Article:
Utilising spectrum for the ultimate consumer 5G experience

By Sylwia Kechiche, Principal Industry Analyst at Enterprise at Ookla
As consumers continue to pay higher premiums for 5G mobile tariffs, their expectations for continuous, reliable network experiences are increasing

5G networks are scaling up at speed. With the addition of 136 million 5G subscriptions between October and December 2022, the global total stands at over one billion. The industry's 5G marketing messages have long promised improved handset performance. While this potential is clear, the reality is a little more nuanced. 

As 5G operates over a greater range of spectrum bands than previous generations of mobile networks, performance can vary depending on the spectrum in use. When scaling up robust and reliable 5G networks, operators must focus on effective network planning and optimisation to support the myriad 5G use cases as, when, and where customers require.

Despite whizzy telco marketing that positions speed and super low latency as 5G’s differentiators, network consistency and reliability remains king for telco customers today. It’s true to say that particular use cases such as gaming and streaming require such high performance touted for 5G, but what is high performance without continuous network reliability? After all, we’ve all felt the frustration of trying to make an important call only for it to drop at the worst moment.

As consumers continue to pay higher premiums for 5G tariffs, their expectations for continuous, reliable network experiences increase, while their tolerance to network outages significantly decreases. Delivering consistent 5G also becomes even more challenging to offer, as adoption scales.

Network resilience: All eyes on spectrum

5G performance depends heavily on an operator’s 5G spectrum holding; the larger the allocation of mid-band or C-band spectrum, for example, the faster the 5G download speed. When reviewing spectrum for 5G, operators need to weigh up performance gains with existing network topography and network goals and ambitions.

Utilising adequate spectrum holdings will help operators to provide the best 5G consumer experience. To do so, they must design their networks to reflect today’s and tomorrow’s consumer and enterprise mobile connectivity use cases.

So, what types of spectrum bands are in use currently, and what band is best for 5G?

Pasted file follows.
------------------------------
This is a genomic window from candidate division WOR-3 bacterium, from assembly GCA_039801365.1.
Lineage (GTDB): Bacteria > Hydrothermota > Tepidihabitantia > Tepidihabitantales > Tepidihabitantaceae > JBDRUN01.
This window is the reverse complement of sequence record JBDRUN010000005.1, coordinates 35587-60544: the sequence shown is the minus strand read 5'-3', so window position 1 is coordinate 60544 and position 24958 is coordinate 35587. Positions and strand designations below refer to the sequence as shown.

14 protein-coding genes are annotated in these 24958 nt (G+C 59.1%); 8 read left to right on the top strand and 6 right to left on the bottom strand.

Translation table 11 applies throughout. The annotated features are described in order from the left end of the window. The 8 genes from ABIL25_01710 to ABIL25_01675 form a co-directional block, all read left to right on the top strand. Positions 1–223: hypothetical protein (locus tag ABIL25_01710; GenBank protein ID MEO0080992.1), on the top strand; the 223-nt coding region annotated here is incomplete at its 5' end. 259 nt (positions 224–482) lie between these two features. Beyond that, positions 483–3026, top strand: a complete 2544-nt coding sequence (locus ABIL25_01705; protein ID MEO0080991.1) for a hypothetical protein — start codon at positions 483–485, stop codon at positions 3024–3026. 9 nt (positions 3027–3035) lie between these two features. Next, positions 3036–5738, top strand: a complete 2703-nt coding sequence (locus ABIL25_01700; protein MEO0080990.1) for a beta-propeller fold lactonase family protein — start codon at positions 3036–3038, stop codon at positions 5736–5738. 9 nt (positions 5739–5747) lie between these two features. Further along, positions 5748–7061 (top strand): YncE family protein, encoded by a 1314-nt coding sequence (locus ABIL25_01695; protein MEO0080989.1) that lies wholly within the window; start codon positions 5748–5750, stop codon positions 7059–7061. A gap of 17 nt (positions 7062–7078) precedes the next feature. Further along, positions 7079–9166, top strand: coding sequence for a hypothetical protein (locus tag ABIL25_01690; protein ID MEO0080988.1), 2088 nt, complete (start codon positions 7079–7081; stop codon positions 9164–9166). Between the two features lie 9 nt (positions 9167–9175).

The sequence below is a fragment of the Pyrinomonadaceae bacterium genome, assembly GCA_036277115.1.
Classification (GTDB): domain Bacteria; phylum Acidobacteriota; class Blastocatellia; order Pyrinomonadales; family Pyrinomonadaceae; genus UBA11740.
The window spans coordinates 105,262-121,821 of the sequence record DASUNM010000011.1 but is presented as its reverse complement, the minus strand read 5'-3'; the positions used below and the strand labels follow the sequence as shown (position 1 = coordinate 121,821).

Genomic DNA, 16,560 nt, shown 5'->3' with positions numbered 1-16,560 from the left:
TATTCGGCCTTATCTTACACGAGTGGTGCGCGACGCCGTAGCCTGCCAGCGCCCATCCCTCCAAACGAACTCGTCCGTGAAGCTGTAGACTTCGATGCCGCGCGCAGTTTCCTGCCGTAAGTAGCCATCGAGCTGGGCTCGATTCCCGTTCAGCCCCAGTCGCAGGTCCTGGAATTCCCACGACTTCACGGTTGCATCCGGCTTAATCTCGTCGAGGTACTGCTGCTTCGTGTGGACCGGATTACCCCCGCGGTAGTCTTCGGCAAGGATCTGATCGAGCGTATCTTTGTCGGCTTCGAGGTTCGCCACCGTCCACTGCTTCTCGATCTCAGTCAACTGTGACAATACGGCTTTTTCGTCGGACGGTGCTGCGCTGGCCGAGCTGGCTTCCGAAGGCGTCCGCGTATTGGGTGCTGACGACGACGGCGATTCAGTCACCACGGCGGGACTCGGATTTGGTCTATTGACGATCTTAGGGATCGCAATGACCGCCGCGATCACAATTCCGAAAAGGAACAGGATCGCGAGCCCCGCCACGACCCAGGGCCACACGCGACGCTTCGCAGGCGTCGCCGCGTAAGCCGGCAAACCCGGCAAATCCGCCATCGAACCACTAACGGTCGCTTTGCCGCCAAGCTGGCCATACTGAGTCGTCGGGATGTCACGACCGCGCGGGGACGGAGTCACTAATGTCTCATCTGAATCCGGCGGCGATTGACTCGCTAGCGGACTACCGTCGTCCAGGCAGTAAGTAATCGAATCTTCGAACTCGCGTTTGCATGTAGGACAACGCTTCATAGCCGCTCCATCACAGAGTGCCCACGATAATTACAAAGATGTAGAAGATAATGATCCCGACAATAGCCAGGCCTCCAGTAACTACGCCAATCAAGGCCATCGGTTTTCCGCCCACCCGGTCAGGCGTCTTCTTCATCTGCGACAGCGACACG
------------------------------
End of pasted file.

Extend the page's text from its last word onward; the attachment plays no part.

• Low-band (sub-1GHz) spectrum can travel farther, cover a greater geographical region, and provide deeper penetration within buildings, making it ideal for connections in densely populated cities. But the low band spectrum cannot deliver ‘true’ 5G speeds.
  • Mid-band (1-6 GHz) spectrum, especially the upper mid-band – otherwise known as C-band – is the so-called ‘sweet spot’ for 5G. It offers a good combination of propagation and capacity. But with existing 2G, 3G and 4G networks already reliant on the lower mid-band, operators must consider prioritising networks with the highest demand.
  • The high band spectrum, also called the millimetre wave (mmWave) spectrum, can deliver super-fast speeds, but has limited range. So far, mmWave spectrum allocation has been lacklustre, with only 15 European countries using licensed mmWave. Speedtest data in the US shows that users on 5G mmWave achieved speeds that are 4.29 times faster than mid-band, 6.86 times faster than C-band, and a staggering 26.1 times faster than low band. As uptake increases in Europe, so should network densification and the rollout of small cells that the mmWave device ecosystem currently lacks.

Utilising the best spectrum holdings is only possible if operators have enough spectrum at their disposal to allocate to 5G. This entails procuring new spectrum (C-band and mmWave), as well as refarming spectrum used by legacy networks. Refarming low-band helps to broaden 5G coverage, while mid-band helps to deliver on the promise of ultra-fast mobile network speeds. Refarming can also prove particularly beneficial when it comes to meeting sustainability ambitions.

Sustainability: Switching off and shaping up

Operators must focus on one of two things if they’re to position themselves well for the new era of 5G maturity: either phasing out redundant legacy network infrastructure or re-evaluating investment into spectrum band holdings.

In the UK, three of the four mobile network operators have confirmed plans to switch off their 3G networks by the end of 2024, and all mobile providers plan not to offer 2G services beyond 2033. The rate of network shutdowns is also increasing across Europe. So far, 21 operators across 11 countries have retired 3G networks, marking a notable step away from legacy networks in Europe. The reason is obvious, while 2G/3G customers use less data, the underlying networks for 5G are around 30-40% more energy efficient.

At the same time, refarming spectrum allows operators to use their assets more efficiently to enhance their existing and future networks. Other operators are also shifting to renewable energy sources and network load optimisation to keep overall network energy consumption down. This is critical to meeting net zero targets while also minimising operating costs, of which energy consumption is one of the most costly. These efforts will dominate the industry over the next decade.

Shutting down legacy networks is a complex job for mobile network operators. But the upsides of doing so are two-fold: more spectrum for disposal and a smaller network carbon footprint. The end result is an optimised network that delivers the ultimate consumer 5G experience.

Sylwia Kechiche is a Principal Industry Analyst, Enterprise at Ookla, which provides solutions for both crowdsourced and controlled network testing, along with comprehensive global insights on network conditions, QoS, QoE, and consumer experience.


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